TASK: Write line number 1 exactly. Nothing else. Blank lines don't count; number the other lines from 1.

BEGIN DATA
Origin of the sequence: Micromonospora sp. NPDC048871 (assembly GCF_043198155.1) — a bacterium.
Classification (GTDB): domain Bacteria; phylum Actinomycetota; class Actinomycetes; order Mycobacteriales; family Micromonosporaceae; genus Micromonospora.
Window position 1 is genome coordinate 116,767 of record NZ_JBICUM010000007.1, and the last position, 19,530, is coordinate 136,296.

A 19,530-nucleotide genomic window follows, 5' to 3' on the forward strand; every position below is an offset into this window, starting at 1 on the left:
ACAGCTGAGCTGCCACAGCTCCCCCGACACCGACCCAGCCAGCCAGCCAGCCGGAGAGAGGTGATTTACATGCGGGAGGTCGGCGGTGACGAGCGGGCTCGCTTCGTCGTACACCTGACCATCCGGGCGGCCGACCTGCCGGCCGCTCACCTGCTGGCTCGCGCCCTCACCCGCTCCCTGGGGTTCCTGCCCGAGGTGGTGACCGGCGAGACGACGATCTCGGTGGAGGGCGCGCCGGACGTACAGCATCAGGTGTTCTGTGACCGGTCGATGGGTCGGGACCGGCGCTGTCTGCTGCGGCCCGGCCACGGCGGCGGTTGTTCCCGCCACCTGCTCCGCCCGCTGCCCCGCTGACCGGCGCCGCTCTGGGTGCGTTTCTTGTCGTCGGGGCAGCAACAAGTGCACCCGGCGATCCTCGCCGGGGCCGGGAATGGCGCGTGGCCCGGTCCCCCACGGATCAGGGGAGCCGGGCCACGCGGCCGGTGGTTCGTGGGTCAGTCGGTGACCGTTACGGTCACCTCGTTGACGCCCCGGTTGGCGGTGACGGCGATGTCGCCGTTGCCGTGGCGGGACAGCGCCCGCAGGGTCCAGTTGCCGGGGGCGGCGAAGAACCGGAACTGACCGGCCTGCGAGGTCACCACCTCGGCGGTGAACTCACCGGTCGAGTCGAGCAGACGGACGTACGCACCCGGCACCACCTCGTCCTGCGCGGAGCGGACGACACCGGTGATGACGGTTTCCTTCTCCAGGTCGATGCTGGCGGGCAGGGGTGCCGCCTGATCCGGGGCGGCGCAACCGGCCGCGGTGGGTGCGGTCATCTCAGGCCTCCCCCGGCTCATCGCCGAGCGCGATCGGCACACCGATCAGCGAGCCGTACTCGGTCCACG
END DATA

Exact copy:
Origin of the sequence: Micromonospora sp. NPDC048871 (assembly GCF_043198155.1) — a bacterium.